The wolf girl

“Wolf Girl” is a self-portrait made particularly for UCLA transfer submission. It has been such an amazing experience! I used to work with ink pen before, but this was a full on serious business. There was no room for mistakes, so I had to move slowly – one flower/tree/feature at the time. I liked it so much that I have decided to make a calendar and publish it in 2016. So stay tuned!

In the illustration I am in traditional Ukrainian outfit surrounded by wolves. I think that wolves are majestic and beautiful animals and they have a special place in my heart. I often apply wolf analogy to my mother and my loved one, hence the analogy is in the drawing.

There are poppies in the foreground, which is an unofficial symbol of Ukraine. There is a saying that anywhere a soldier shed his blood – a poppy would grow.  Poppies are growing for killed fighters of war.

There is forest in the background and that is a place where I feel most at home. For me forest feel like magic. Every second something happens, if you pay attention. And I believe that all forests are enchanted.

“I am a wolf girl. Forest is where I am safe. Forest is where I belong. Just like a tree I am strongly connected to my roots. Without them I will fall. I share blood with my people. They shed their blood for poppies to blossom and grow. I have wolves as my allies and protectors. I am part of the pack. I am fearless, but careful. I am at piece, but restless. I am everything I want to be. I am a wolf girl.” Daria Nakelska

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      Wolf girl

The messenger

When I moved to Sweden at the age of 12 I discovered Vikings and the Norse mythology. I used to sit and read about the ancient Greece and Egypt. I knew every god and every conquest; Now it was Scandinavia. Their language, the runes, different gods and creatures – everything looked so new to me and so special. This magical country that my parents have brought me to was becoming less hostile. Day after day I would imagine myself fighting shoulder to shoulder with other brave men and women of Scandinavia. We would plunder cities and then row back home in our ships. My name would be Freja (goddess of love) or Nótt (goddess of night) and I would wear armor just like the rest of the vikings and my hair would be long and braided. In the end I would die in a battle and go straight to Valhalla.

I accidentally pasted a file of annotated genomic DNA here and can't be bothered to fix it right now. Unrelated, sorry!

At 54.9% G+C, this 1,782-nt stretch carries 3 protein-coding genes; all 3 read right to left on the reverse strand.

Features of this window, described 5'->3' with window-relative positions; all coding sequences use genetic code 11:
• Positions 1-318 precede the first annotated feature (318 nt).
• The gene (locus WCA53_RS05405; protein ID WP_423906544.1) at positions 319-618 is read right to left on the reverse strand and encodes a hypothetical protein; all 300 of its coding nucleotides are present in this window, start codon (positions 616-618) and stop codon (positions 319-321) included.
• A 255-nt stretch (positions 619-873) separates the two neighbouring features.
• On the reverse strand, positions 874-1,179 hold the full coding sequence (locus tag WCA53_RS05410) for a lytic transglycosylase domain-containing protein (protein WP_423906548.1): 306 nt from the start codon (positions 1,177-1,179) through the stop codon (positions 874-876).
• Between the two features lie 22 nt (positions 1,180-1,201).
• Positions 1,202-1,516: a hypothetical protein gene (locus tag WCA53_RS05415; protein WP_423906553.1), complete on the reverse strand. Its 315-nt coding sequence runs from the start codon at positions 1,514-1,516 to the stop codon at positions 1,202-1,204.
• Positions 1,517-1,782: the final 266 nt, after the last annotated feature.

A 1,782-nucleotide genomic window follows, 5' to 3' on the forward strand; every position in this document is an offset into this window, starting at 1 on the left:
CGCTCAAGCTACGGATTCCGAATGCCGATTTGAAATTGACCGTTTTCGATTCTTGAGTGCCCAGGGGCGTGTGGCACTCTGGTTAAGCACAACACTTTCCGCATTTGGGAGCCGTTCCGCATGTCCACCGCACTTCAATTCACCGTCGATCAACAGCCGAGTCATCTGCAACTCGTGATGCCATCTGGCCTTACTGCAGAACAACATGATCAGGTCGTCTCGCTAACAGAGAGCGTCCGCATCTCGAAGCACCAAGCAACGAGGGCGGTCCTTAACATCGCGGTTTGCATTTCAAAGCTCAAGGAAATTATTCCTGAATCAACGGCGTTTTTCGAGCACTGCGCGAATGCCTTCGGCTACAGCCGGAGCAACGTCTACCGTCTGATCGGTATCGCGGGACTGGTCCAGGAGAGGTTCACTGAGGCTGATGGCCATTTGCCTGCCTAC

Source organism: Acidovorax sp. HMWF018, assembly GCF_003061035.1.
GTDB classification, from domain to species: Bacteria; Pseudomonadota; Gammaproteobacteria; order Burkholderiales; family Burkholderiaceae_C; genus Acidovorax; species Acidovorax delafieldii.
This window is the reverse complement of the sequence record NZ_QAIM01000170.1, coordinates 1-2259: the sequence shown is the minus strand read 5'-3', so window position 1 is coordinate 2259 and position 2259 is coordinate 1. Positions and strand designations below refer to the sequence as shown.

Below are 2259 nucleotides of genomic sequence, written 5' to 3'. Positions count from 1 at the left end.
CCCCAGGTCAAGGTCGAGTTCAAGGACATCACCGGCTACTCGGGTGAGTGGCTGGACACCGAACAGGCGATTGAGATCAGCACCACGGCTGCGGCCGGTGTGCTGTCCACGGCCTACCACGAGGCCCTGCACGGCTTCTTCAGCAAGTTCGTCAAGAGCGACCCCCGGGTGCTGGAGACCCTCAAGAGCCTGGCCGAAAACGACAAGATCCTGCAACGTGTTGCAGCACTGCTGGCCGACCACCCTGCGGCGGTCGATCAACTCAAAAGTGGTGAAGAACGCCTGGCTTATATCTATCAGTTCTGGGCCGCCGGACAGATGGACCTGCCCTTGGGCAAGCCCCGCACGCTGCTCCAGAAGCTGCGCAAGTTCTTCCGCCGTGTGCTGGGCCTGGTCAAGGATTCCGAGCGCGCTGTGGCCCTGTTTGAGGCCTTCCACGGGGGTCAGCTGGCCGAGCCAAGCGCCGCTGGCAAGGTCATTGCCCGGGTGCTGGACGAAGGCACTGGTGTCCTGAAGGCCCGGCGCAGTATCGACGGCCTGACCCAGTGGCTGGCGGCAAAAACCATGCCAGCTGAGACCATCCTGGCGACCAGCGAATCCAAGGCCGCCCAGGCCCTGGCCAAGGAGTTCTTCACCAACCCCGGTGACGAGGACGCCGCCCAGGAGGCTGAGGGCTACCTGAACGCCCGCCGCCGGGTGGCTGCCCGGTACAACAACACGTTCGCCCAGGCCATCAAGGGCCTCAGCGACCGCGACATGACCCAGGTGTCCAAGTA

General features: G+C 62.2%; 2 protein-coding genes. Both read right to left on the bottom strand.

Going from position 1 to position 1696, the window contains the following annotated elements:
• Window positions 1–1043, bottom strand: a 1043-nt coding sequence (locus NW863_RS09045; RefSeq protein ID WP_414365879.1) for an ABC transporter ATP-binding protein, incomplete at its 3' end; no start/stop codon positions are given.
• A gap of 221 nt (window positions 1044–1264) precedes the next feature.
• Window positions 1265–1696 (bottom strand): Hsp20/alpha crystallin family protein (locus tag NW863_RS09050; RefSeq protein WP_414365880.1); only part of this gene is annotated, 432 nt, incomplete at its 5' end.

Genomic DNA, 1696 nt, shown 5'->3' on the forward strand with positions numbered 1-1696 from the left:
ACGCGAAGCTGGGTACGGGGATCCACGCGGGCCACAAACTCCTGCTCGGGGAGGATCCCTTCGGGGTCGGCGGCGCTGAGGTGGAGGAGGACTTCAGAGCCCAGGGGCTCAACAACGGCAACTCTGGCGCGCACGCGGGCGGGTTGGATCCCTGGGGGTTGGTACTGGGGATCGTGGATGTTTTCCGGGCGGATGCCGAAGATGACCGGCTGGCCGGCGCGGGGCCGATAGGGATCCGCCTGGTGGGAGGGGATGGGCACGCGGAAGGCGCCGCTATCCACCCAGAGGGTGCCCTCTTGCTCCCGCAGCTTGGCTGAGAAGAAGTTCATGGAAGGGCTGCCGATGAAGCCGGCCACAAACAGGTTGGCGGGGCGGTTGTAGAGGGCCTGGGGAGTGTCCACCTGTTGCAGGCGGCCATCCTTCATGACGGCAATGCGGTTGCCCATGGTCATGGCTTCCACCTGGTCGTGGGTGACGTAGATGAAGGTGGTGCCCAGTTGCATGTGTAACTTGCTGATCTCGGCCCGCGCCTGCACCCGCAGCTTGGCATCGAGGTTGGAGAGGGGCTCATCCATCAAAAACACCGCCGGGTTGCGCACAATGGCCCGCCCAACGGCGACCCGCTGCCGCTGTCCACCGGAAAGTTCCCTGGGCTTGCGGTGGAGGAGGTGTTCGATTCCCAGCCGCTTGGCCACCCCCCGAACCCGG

This illustration is one of my tributes to an amazing world created long time ago.

Ravens were always very important in Norse mythology. The most popular ones were Huginn (from Old Norse “thought”) and Muninn (Old Norse “memory” or “mind”) They would fly all over the world, Midgard, and bring information to the god Odin.

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